I recently got an email on one of the lists I was on from a graduate student seeking advice about getting her dissertation project through her university’s IRB board. She wrote
I’m finding the process of trying to squeeze my round pegged ethnographic methods into the unwieldy square holes of the IRB form both frustrating and demoralizing … Partly because it can’t account for uncertainty, for instance by wanting a script of interview questions and to know already how many subjects I’ll have – both things I can’t know ahead of time. But then, its also the problem of the nature of participant observation itself. … where do we (and the IRB) draw the line between “observations” that require consent and those that don’t? It seems clear cut for people I might formally interview with a tape recorder in hand. But what about the people we interact with who may or may not “formally” become part of the research, the gray areas of interaction that might have a huge impact on our thinking – the people we meet in the street, at the local store, the friends of friends who drop by, the secretary or colleague or mother of the official “informant” who we hear about but never meet in person…?
I wrote back to her and tried to offer some advice (and she consented to let me reproduce her email here), mostly to emphasize that one of the problems she might be having with the IRB was that they wanted her to be doing something in the field that was demonstrably different from just living there:
…do you _really_ not have _any_ clue about what sorts of questions you want to ask people while you are there? Do you _really_ not have _any_ sense of how many people you will have to talk to before you get a sense that you know what is going on? I bet you do — even if only have a rough idea right now, you can at least tell the IRB that you will iterate over your research, refining your questions and the people you talk to through different stages of research as you figure out what you’re about… The same stands for everyday interactions — are you planning on pulling a notebook out at the dinner table with a host family? Or with total strangers? If you stratify your lifeworld out in even this very rough way you’ll not only have a better sense of what you’ll do in the field, you’ll be able to turn your confusion and anxiety into righteous indignation when the IRB keeps bugging you about venipuncture forms!
This student had a problem that a lot of cultural anthropologists have: a real lack of training in field methods.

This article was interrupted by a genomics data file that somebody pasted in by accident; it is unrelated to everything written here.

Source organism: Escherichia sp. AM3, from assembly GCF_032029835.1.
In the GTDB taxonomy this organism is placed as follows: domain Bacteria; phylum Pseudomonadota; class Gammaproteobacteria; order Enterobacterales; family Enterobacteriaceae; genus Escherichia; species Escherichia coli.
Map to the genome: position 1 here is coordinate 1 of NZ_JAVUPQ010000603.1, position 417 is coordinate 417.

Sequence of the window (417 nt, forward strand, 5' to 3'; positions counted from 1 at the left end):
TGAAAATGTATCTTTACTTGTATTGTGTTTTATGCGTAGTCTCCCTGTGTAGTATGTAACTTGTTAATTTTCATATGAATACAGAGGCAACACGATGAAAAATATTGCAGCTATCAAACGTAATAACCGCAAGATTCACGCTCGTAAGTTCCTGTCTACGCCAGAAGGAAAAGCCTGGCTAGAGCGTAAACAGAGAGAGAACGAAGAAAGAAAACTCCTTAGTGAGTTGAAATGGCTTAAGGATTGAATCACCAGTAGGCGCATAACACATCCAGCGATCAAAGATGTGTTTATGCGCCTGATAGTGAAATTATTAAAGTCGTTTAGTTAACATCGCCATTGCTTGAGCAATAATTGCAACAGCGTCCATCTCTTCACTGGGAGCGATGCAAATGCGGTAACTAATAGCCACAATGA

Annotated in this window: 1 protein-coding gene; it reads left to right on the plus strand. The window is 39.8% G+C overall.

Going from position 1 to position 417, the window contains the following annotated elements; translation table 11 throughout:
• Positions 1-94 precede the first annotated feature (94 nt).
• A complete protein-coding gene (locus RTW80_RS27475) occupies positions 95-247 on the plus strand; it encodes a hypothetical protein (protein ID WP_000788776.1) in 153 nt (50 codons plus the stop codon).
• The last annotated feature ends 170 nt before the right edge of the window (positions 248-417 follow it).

There are lots of reasons anthropologists are notoriously lax in learning field methods. We value fieldwork as a transformative experience which makes the anthropologist not just more informed, but wiser — and this means we may sometimes find pile sorts and sampling procedures stifling. We do work in a staggering variety of places and in lots of ways, and this makes field-wide consensus about what to do in the field difficult. But what resources are there for students who want to learn more about methods?
The obvious book here is the ‘bible’ — “Research Methods in Anthropology: Qualitative and Quantitative Approaches”:http://www.altamirapress.com/Catalog/SingleBook.shtml?command=Search&db=^DB/CATALOG.db&eqSKUdata=0759108684 which is part of the massive H. Russell Bernard empire in anthropological methods. But, to be honest, I’ve never really cottoned to the book. First, at US$100 it is ridiculously expensive and, to be honest, the smorgasboard “and now 5 pages on Lickert scales” approach is just too scattered for me. Plus, the sections on technology have still never recovered from DOS.
I can’t claim to have waded through the welter of books on qualitative research, but I do have to say that I sort of like the Lofland’s “Analyzing Social Settings”:http://academic.cengage.com/cengage/instructor.do?totalresults.do?page=null&keyfor=allsite&keyitem=all&keytype=null&resultfor=higheredu&resulttype=instructor&keyword_all=lofland&pagefrom=search&disciplinenumber=3&product_isbn=9780534528614&contextelement=http://academic.cengage.com/cengage which is unapologetic about the idea that you can do ethnographic fieldwork which is rigorous and qualitative.
One other meta-resource: I’m not sure who these people are, but “This collection of well-chosen and high quality links on methods”:http://gsociology.icaap.org/methods/ is superb. Lickert scales FTW!